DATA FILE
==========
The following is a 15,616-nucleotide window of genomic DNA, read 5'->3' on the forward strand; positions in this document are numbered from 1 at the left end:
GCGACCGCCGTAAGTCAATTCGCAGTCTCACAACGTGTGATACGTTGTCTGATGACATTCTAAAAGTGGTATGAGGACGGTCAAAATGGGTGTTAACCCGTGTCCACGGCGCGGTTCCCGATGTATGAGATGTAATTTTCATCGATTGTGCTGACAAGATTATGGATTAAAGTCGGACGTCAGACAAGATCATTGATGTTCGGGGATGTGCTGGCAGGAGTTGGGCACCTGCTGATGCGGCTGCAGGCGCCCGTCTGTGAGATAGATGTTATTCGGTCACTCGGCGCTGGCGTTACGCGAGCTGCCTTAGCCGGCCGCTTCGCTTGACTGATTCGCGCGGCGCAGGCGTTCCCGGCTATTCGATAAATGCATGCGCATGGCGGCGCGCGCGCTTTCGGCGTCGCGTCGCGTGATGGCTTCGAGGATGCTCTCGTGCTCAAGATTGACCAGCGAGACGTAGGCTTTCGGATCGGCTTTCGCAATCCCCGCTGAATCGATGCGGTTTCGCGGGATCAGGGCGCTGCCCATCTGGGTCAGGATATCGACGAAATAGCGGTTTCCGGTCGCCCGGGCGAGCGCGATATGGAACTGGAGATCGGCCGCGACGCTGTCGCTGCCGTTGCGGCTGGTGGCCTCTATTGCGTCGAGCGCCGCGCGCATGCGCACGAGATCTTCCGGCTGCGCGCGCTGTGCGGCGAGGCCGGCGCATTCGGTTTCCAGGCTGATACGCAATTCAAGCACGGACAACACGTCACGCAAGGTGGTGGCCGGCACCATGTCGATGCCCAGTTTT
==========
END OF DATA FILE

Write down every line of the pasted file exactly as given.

The following is a 15,616-nucleotide window of genomic DNA, read 5'->3' on the forward strand; positions in this document are numbered from 1 at the left end:
GCGACCGCCGTAAGTCAATTCGCAGTCTCACAACGTGTGATACGTTGTCTGATGACATTCTAAAAGTGGTATGAGGACGGTCAAAATGGGTGTTAACCCGTGTCCACGGCGCGGTTCCCGATGTATGAGATGTAATTTTCATCGATTGTGCTGACAAGATTATGGATTAAAGTCGGACGTCAGACAAGATCATTGATGTTCGGGGATGTGCTGGCAGGAGTTGGGCACCTGCTGATGCGGCTGCAGGCGCCCGTCTGTGAGATAGATGTTATTCGGTCACTCGGCGCTGGCGTTACGCGAGCTGCCTTAGCCGGCCGCTTCGCTTGACTGATTCGCGCGGCGCAGGCGTTCCCGGCTATTCGATAAATGCATGCGCATGGCGGCGCGCGCGCTTTCGGCGTCGCGTCGCGTGATGGCTTCGAGGATGCTCTCGTGCTCAAGATTGACCAGCGAGACGTAGGCTTTCGGATCGGCTTTCGCAATCCCCGCTGAATCGATGCGGTTTCGCGGGATCAGGGCGCTGCCCATCTGGGTCAGGATATCGACGAAATAGCGGTTTCCGGTCGCCCGGGCGAGCGCGATATGGAACTGGAGATCGGCCGCGACGCTGTCGCTGCCGTTGCGGCTGGTGGCCTCTATTGCGTCGAGCGCCGCGCGCATGCGCACGAGATCTTCCGGCTGCGCGCGCTGTGCGGCGAGGCCGGCGCATTCGGTTTCCAGGCTGATACGCAATTCAAGCACGGACAACACGTCACGCAAGGTGGTGGCCGGCACCATGTCGATGCCCAGTTTT